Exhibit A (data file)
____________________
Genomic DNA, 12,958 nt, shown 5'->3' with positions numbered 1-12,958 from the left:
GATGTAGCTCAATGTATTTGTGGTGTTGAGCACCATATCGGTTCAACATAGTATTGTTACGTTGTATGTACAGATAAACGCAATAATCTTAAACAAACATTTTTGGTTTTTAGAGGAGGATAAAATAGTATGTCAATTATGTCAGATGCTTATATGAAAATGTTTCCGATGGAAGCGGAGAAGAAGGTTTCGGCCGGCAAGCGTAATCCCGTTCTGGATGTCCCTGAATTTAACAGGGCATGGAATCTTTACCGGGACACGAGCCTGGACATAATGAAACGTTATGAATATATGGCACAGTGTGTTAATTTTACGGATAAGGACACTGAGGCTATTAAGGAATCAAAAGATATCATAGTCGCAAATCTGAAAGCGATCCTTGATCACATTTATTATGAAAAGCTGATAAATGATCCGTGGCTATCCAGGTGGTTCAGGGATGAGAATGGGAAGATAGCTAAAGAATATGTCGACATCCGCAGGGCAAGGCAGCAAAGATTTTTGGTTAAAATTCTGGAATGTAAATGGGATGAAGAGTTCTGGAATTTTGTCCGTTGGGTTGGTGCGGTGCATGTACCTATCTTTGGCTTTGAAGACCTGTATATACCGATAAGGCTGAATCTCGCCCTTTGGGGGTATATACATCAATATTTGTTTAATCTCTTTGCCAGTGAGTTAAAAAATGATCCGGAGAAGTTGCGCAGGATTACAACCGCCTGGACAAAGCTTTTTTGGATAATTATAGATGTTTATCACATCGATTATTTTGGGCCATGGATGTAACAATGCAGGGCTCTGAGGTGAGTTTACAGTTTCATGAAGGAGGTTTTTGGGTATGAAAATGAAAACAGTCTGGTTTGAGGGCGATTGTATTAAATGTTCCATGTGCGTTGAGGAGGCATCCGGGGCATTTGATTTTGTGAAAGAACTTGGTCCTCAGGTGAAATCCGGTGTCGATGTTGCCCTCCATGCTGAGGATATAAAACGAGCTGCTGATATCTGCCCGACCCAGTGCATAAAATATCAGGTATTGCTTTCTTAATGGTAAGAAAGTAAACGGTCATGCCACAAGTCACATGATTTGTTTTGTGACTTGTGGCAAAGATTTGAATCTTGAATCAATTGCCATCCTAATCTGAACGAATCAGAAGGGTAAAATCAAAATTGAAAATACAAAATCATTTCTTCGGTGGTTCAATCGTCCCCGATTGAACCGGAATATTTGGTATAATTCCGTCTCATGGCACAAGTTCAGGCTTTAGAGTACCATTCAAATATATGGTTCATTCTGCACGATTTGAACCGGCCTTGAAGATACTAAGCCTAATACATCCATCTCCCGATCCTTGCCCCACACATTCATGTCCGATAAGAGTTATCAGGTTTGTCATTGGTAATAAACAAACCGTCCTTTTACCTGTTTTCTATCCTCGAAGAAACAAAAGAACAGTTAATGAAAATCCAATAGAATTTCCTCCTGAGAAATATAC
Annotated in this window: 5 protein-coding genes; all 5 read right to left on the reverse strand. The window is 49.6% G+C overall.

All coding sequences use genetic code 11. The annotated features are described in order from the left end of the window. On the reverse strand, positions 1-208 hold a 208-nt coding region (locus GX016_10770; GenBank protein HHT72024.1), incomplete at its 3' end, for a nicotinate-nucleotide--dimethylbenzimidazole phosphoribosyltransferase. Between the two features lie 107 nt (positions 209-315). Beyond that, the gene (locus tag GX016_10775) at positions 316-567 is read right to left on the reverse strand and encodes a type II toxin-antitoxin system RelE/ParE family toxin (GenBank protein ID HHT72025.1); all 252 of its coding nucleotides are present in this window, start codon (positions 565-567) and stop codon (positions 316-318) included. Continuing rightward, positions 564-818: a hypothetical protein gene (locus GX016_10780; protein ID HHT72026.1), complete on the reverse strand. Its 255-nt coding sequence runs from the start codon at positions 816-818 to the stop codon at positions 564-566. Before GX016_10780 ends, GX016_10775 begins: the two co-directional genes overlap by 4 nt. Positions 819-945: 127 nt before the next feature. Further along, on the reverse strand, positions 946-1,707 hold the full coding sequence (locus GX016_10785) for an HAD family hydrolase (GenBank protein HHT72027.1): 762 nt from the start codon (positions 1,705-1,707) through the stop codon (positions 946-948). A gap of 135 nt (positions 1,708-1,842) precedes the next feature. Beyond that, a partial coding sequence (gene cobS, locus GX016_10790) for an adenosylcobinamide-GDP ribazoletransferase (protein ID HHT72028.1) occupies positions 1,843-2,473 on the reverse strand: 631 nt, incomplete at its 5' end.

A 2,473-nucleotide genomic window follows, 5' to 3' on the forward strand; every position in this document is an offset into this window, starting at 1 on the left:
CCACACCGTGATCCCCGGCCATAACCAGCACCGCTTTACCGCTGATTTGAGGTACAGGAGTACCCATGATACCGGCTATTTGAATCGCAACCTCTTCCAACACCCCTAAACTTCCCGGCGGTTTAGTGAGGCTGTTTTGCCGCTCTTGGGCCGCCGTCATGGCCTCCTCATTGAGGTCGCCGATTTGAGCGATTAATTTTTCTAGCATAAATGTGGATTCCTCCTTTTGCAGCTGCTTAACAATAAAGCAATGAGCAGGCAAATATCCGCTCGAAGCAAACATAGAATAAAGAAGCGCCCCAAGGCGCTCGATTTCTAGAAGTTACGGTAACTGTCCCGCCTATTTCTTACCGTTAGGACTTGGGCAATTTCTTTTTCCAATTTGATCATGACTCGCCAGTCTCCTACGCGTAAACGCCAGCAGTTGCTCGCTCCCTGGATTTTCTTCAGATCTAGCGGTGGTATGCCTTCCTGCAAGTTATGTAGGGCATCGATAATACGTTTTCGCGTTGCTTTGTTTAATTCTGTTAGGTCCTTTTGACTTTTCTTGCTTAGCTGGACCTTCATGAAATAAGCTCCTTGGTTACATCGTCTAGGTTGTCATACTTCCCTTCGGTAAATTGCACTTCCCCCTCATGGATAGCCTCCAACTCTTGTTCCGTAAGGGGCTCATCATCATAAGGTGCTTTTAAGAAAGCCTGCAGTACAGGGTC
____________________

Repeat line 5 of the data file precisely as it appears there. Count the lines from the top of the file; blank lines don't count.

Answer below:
A 2,473-nucleotide genomic window follows, 5' to 3' on the forward strand; every position in this document is an offset into this window, starting at 1 on the left: